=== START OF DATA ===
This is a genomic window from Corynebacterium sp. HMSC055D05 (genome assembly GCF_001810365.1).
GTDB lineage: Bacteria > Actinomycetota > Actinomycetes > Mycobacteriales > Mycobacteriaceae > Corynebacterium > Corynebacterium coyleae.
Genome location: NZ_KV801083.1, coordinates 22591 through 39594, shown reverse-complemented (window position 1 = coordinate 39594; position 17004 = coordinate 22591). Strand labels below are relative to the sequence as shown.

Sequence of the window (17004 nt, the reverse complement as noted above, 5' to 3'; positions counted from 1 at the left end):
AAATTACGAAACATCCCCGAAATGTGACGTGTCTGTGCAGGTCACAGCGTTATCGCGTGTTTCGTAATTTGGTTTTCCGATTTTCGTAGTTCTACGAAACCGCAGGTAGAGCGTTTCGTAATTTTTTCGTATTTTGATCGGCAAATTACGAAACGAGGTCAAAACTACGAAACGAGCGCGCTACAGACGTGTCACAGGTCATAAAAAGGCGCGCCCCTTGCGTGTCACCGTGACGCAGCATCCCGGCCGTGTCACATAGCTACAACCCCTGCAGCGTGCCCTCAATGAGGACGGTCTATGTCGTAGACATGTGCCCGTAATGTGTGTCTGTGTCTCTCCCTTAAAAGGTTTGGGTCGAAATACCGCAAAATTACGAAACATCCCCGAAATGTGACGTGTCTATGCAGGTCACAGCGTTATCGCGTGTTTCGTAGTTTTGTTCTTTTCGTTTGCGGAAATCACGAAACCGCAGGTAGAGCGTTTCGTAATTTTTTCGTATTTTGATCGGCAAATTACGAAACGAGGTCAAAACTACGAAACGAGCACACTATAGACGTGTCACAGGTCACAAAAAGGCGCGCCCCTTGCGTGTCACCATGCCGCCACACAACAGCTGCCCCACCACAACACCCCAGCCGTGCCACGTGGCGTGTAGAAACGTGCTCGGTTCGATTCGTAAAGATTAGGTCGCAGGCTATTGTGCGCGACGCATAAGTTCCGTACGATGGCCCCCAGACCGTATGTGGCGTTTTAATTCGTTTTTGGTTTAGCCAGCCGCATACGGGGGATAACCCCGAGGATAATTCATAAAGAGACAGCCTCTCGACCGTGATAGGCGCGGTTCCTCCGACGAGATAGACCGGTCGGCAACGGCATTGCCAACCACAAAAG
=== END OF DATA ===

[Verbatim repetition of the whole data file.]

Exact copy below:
This is a genomic window from Corynebacterium sp. HMSC055D05 (genome assembly GCF_001810365.1).
GTDB lineage: Bacteria > Actinomycetota > Actinomycetes > Mycobacteriales > Mycobacteriaceae > Corynebacterium > Corynebacterium coyleae.
Genome location: NZ_KV801083.1, coordinates 22591 through 39594, shown reverse-complemented (window position 1 = coordinate 39594; position 17004 = coordinate 22591). Strand labels below are relative to the sequence as shown.

Sequence of the window (17004 nt, the reverse complement as noted above, 5' to 3'; positions counted from 1 at the left end):
AAATTACGAAACATCCCCGAAATGTGACGTGTCTGTGCAGGTCACAGCGTTATCGCGTGTTTCGTAATTTGGTTTTCCGATTTTCGTAGTTCTACGAAACCGCAGGTAGAGCGTTTCGTAATTTTTTCGTATTTTGATCGGCAAATTACGAAACGAGGTCAAAACTACGAAACGAGCGCGCTACAGACGTGTCACAGGTCATAAAAAGGCGCGCCCCTTGCGTGTCACCGTGACGCAGCATCCCGGCCGTGTCACATAGCTACAACCCCTGCAGCGTGCCCTCAATGAGGACGGTCTATGTCGTAGACATGTGCCCGTAATGTGTGTCTGTGTCTCTCCCTTAAAAGGTTTGGGTCGAAATACCGCAAAATTACGAAACATCCCCGAAATGTGACGTGTCTATGCAGGTCACAGCGTTATCGCGTGTTTCGTAGTTTTGTTCTTTTCGTTTGCGGAAATCACGAAACCGCAGGTAGAGCGTTTCGTAATTTTTTCGTATTTTGATCGGCAAATTACGAAACGAGGTCAAAACTACGAAACGAGCACACTATAGACGTGTCACAGGTCACAAAAAGGCGCGCCCCTTGCGTGTCACCATGCCGCCACACAACAGCTGCCCCACCACAACACCCCAGCCGTGCCACGTGGCGTGTAGAAACGTGCTCGGTTCGATTCGTAAAGATTAGGTCGCAGGCTATTGTGCGCGACGCATAAGTTCCGTACGATGGCCCCCAGACCGTATGTGGCGTTTTAATTCGTTTTTGGTTTAGCCAGCCGCATACGGGGGATAACCCCGAGGATAATTCATAAAGAGACAGCCTCTCGACCGTGATAGGCGCGGTTCCTCCGACGAGATAGACCGGTCGGCAACGGCATTGCCAACCACAAAAG